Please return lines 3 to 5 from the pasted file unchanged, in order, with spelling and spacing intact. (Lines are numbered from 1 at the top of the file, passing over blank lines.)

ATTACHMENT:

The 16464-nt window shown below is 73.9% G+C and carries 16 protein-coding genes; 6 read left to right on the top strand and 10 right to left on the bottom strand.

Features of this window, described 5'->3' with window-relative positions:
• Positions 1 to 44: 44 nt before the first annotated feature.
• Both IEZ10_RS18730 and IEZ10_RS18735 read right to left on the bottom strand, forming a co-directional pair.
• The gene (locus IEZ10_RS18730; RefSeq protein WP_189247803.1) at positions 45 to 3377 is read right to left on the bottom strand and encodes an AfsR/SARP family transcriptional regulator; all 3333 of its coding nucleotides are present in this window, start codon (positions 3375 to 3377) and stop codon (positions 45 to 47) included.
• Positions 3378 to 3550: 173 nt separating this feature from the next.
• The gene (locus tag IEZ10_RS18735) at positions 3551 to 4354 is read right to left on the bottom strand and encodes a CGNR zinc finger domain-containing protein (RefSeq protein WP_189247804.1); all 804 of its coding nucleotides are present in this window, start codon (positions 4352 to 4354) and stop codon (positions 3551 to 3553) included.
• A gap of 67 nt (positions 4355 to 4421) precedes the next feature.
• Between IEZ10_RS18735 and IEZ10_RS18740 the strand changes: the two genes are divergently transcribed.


• Positions 1 to 44: 44 nt before the first annotated feature.
• Both IEZ10_RS18730 and IEZ10_RS18735 read right to left on the bottom strand, forming a co-directional pair.
• The gene (locus IEZ10_RS18730; RefSeq protein WP_189247803.1) at positions 45 to 3377 is read right to left on the bottom strand and encodes an AfsR/SARP family transcriptional regulator; all 3333 of its coding nucleotides are present in this window, start codon (positions 3375 to 3377) and stop codon (positions 45 to 47) included.